UCSB Reads will bring Piper Kerman, author of the novel that inspired the Netflix Series “Orange is the New Black”, to campus during Spring quarter this year.

According to documents obtained from the Associated Students Senate Finance and Business Committee’s meeting last week, Kerman is scheduled to speak at Campbell Hall on April 15 as part of the UCSB Reads program, and was chosen by a committee of faculty, students and staff for her original novel Orange is the New Black: My Year in a Women’s Prison. The UCSB Reads program, currently in its ninth year, was formed in order to encourage students on campus to read one common book and address its thematic relevance to current issues statewide.

Kerman, who has served on the board of the Women’s Prison Association and testified before the U.S. Senate on women prisoners, will be delivering her lecture about the book The Real Story Behind ‘Orange is the New Black’.

According to Davidson Library outreach librarian Rebecca Metzger, Kerman’s book addresses various contentious issues currently surrounding California law.

“California suffers a lot from drug laws, women imprisonment, sexism and regional interests,” Metzger said. “The book presents these pressing issues and the UCSB writing program, film and media studies, philosophy and political science departments are very interested in this.”

Metzger said the library’s search committee — composed of professors from the university, Santa Barbara City College and Westmont College — held meetings throughout the summer before finally deciding to host Kerman. Metzger also said the program needs more students to serve on the committee responsible for choosing an author.

“We absolutely need more students on the actual committee,” Metzger said. “Adults cannot choose everything for students because we do not know their preferences.”

According to Metzger, student involvement is essential because it allows students to participate in panel discussions to choose books that appeal to both professors and the student population.

“It’s important to have more students since it is a way for the campus to come together and work together with professors,” Metzger said.  “The goal is to do panel discussions and help select a book that professors can actually teach in classrooms, particularly one that students will enjoy.”

Fourth-year and sole student member of the UCSB Reads search committee Caitlan Sproule said student participation on the UCSB Reads committee would allow students the opportunity to not only choose an optimal book, but also to connect with visiting authors.

“UCSB Reads connects students and authors because the author of the selected book must be willing to speak at UCSB in the spring,” Sproule said.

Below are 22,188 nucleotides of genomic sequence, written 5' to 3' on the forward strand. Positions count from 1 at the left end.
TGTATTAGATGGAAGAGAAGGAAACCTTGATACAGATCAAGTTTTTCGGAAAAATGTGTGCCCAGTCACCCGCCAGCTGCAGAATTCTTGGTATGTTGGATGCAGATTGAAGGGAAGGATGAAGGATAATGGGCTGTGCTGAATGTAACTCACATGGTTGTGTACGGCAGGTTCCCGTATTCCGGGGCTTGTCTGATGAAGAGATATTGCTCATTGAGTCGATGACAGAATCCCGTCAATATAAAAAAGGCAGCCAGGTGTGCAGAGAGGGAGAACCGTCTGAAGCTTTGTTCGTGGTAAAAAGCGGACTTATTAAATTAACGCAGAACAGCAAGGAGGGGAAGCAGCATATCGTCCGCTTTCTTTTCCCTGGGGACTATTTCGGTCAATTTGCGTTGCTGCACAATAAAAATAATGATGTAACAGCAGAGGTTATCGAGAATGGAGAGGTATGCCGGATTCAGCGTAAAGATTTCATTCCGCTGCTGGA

According to Sproules, Kerman’s story is relatable to students because Kerman is a college graduate who was sent to prison because of “a decision she made 10 years ago.”

“Her experience is especially relevant to young people because she makes it clear throughout the book that her past reckless actions have had serious consequences, encouraging readers to consider the effects of their own decisions, not only on themselves, but on the people around them,” Sproule said,

According to Associate Dean of Students Don Lubach, the UCSB Reads Program allows the community to become a “giant book club.”

“At its very best, this Reads program turns UCSB and greater communities of Santa Barbara into one giant book club,” Lubach said. “It is wonderful to see diverse people all around town reading the same book.”

Lubach said Kerman’s overall message in Orange is the New Black: My Year in a Women’s Prison is that it is vital that citizens nationwide push for prison system reform, particularly in regard to the justice system and conditions of prison life.

“The message of the book is that the American prison system is in need of educated people to make it better and Gauchos are very interested in social justice and fairness issues,” Lubach said.

Lubach also said he would like to see college graduates go to prisons in order to reform the current prison system.

“I want all of our students to directly go to jail,” Lubach said, “Not as inmates, but as social engineers, builders, educated volunteers and caring members of society with an agenda of reform.”

According to Metzger, Kerman’s story is relevant to students because many members of the campus population have likely been affected by the prison system in some way.

“Piper Kerman gave a strong voice to people who didn’t know that they would find themselves in prison,” Metzger said. “She opens our eyes to how prison experience can affect university graduates through a socioeconomic standpoint. Students here find this fascinating because it is either happened to them or they know a close friend or family member who have been affected.”

Allison Anders, film and media studies professor and director of the sixth episode of the second season of “Orange is the New Black”, said issues presented in the book were well-presented on screen and maintained “the societal, prison and racial issues … already within the fabric of the story.”

“As an episodic director, my job is to bring out the heart of the page through the actors and this is exactly what I did,” Anders said. “For example, in my episode during the party, each group of inmates gets their moment to dance to music they like — so you get to see everything played out. I was blessed to be around extreme talent.”

Anders also said both the series and the book provide audiences with a closer, more personal look at life within a federal prison system.

“Piper is dedicated to prison reform, which is unique,” Anders said, “So, I think anyone who wants an inside-look should read her book and watch the series. The series, just as Piper’s book, humanizes the stories of each inmate.”